Xiaogu Xu | July 12, 2019
Responding To: The Future of U.S.-China Relations: Friend or Foe?
The Other Side of the Huawei Ban
Since early May, the tension between China and United States has risen to a new peak amid new tariffs and broken negotiation. Instead of talking about my feelings from a broad perspective, this time I want to start from a single issue in the U.S.-China relationship that has caught much attention recently: the U.S. ban on Huawei. Contrary to the general feeling, despite all these issues, I still feel optimistic about the future of U.S.-China relations over the coming decade.
In May, the White House and US Department of Justice effectively banned Huawei with national security order, which not only prohibit Huawei from operating in the United States, but also banned all companies whose product consisting of over 25% American intellectual properties from doing business with Huawei. On one hand, the outcome of the ban is disastrous, the biggest Chinese player in 5G and telecom equipment has been slaughtered, dozens of U.S. suppliers like Micron or Broadcom have lost one of their largest customer, and consumers around the world cannot buy phones from the second largest mobile manufacturer anymore. On the other hand, the actual consequences of the ban on Huawei may also be alarming for both China and United States, especially at the time when they seem to forget how interwoven and interdependent they have become. Before the ban, I think both countries were inclined to believe disengagement was not a big problem, and ordinary people in both countries did not think a trade war would affect their life standard. But this ban on Huawei has brought the topic to public discussion, and the effect is being felt by the majority in the society.
I’m a huge tech fan, and for the first time ever, the YouTubers in the tech section are seriously discussing if the ban on Huawei is fair and what it means for the tech industry. Take MKBHD’s video on the Huawei ban which got 5 million views on YouTube for instance, he feels sad about the ban because the consumers now have less choice in the market and face possible higher prices from other smartphone manufacturers. Even more surprisingly, the majority of the over 37,000 comments were mainly sarcastic about the U.S. government’s move. Meanwhile, on the Chinese internet world, a huge debate on whether China should ban Apple in retaliation started, and the mainstream of the voice is no, for that benefits neither the customer nor Huawei. Moreover, more practical questions follows: can companies like TSMC or Samsung sell products to Huawei? And would the European court rule that the ban should not affect costumers in Europe? The butterfly effect will only remind leadership from both sides the importance and power of global supply chain and the danger of disengagement, which would possibly bring them back to the conference table. In fact, the ban on Huawei did not show U.S.’s capability to win this so-called trade war, instead it proves that there might be no winner in any kind of trade war between the United States and China.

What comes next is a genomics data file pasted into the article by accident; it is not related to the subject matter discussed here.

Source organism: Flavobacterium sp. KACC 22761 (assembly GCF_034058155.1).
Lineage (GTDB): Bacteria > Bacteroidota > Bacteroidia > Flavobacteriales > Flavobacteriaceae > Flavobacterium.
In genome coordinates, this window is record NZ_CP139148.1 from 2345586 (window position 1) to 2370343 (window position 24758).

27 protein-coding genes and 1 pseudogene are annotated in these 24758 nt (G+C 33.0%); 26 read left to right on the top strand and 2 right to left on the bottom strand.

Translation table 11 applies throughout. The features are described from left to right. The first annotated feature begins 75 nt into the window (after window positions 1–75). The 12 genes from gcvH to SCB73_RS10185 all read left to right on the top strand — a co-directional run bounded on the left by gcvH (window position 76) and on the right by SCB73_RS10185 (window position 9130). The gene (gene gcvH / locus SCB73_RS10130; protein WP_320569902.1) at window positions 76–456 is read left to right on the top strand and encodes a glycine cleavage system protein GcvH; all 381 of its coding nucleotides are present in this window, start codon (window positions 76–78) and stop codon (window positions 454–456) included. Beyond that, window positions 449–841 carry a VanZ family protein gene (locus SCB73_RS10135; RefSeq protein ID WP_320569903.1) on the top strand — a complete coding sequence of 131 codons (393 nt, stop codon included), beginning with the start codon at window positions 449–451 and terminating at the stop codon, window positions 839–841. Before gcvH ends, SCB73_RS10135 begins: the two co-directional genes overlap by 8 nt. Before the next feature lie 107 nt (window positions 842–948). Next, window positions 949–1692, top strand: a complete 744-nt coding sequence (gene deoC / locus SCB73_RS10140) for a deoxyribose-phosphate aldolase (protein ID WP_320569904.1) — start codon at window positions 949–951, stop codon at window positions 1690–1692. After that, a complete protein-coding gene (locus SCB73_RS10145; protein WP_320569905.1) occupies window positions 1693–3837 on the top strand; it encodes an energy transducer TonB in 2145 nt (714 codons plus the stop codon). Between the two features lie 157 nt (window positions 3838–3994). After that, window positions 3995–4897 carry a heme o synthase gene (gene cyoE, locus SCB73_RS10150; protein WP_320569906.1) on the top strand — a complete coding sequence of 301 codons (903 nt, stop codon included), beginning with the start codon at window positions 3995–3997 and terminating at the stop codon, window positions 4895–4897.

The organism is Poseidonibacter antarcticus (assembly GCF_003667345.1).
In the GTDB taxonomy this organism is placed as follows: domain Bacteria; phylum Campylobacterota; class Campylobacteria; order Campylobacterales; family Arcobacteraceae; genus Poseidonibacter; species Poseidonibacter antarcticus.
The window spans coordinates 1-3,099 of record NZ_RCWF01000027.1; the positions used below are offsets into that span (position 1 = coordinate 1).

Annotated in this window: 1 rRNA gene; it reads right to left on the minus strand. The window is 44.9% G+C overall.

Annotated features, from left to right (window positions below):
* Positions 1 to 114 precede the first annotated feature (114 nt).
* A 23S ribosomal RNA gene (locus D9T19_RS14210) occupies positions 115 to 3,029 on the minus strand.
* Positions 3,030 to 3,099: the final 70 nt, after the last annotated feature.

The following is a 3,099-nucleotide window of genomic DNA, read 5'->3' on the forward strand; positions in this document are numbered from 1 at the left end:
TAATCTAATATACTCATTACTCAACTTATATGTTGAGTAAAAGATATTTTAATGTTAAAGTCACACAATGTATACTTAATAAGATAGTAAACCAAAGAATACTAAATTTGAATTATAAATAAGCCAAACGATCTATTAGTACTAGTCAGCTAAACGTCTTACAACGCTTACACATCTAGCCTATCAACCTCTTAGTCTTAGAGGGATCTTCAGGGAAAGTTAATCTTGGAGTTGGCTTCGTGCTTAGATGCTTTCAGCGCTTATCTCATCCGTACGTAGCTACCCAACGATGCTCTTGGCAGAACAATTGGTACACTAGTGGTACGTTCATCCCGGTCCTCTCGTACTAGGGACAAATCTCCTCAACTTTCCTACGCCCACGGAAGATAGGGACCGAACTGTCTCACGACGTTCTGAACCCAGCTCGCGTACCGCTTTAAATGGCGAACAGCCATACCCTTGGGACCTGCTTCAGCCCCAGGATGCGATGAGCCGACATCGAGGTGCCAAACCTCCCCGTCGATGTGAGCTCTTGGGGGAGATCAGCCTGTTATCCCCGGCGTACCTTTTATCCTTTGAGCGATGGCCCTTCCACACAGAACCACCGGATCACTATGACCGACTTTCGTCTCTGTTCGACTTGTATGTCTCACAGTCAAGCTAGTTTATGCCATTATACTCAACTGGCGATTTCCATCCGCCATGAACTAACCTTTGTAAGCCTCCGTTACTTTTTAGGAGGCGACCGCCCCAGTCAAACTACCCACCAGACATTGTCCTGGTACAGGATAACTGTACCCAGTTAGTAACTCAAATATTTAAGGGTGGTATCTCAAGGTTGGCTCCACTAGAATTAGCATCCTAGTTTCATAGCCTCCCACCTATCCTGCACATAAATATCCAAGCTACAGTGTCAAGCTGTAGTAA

Besides the Huawei situation, the effects of a trade war on ordinary people has now gradually emerged, affecting people ranging from farmers in the American Midwest to small factory owners on the coast of China. Even my grandfather now dislikes the trade war, because the factories that produce abrasive paper in his village no longer have orders, leaving a lot of people unemployed. If there is a hundred villages like my grandpa’s become unemployed, then there will be a lot of pressure to push the government for more negotiation than disengagement.
It’s easy to talk about tariffs on soybeans, LNG or iron ore, because the invisible costs are mainly undertaken by the corporations, but the tariffs on consumer goods has now posed the question to everyone in both countries that whether the trade war should go on. These pressures from the silent majority will eventually be delivered to both sides of the conference table, and I would assume that it will cause some changes in the negotiation. It’s dangerous to consider US and China two people arm wrestling without considering the complexity within both countries. I still believe, if not convinced by the Huawei ban, that the two countries are connected tightly together from every perspective that no country can simply block out the other without severely hurting its own interests. Engagement is not a choice, but a necessity given the enormous sunk cost in the current mutual relationship, and this is why I still firmly feel optimistic about the future of this bilateral relations between the United States and China.
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